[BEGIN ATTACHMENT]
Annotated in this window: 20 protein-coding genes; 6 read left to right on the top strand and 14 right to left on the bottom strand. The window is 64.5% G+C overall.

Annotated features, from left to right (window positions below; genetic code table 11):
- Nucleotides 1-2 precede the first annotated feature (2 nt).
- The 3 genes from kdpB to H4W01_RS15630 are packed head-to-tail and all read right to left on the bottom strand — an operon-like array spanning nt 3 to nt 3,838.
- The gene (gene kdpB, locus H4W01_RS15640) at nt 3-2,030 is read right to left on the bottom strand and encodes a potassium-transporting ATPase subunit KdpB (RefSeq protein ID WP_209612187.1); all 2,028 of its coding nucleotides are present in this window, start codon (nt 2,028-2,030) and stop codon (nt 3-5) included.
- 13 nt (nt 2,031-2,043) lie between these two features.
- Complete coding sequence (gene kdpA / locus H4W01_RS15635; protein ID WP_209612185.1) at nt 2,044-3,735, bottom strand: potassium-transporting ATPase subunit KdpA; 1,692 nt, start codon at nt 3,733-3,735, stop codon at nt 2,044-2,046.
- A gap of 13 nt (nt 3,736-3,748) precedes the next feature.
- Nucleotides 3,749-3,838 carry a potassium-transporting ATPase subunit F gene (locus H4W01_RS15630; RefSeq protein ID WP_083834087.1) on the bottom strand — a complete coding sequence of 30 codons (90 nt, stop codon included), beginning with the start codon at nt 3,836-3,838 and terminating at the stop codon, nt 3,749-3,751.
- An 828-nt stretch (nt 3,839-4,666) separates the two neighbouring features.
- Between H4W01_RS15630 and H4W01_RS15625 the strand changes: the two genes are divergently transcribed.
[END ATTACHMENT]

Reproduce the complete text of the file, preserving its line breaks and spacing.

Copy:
Annotated in this window: 20 protein-coding genes; 6 read left to right on the top strand and 14 right to left on the bottom strand. The window is 64.5% G+C overall.

Annotated features, from left to right (window positions below; genetic code table 11):
- Nucleotides 1-2 precede the first annotated feature (2 nt).
- The 3 genes from kdpB to H4W01_RS15630 are packed head-to-tail and all read right to left on the bottom strand — an operon-like array spanning nt 3 to nt 3,838.
- The gene (gene kdpB, locus H4W01_RS15640) at nt 3-2,030 is read right to left on the bottom strand and encodes a potassium-transporting ATPase subunit KdpB (RefSeq protein ID WP_209612187.1); all 2,028 of its coding nucleotides are present in this window, start codon (nt 2,028-2,030) and stop codon (nt 3-5) included.
- 13 nt (nt 2,031-2,043) lie between these two features.
- Complete coding sequence (gene kdpA / locus H4W01_RS15635; protein ID WP_209612185.1) at nt 2,044-3,735, bottom strand: potassium-transporting ATPase subunit KdpA; 1,692 nt, start codon at nt 3,733-3,735, stop codon at nt 2,044-2,046.
- A gap of 13 nt (nt 3,736-3,748) precedes the next feature.
- Nucleotides 3,749-3,838 carry a potassium-transporting ATPase subunit F gene (locus H4W01_RS15630; RefSeq protein ID WP_083834087.1) on the bottom strand — a complete coding sequence of 30 codons (90 nt, stop codon included), beginning with the start codon at nt 3,836-3,838 and terminating at the stop codon, nt 3,749-3,751.
- An 828-nt stretch (nt 3,839-4,666) separates the two neighbouring features.
- Between H4W01_RS15630 and H4W01_RS15625 the strand changes: the two genes are divergently transcribed.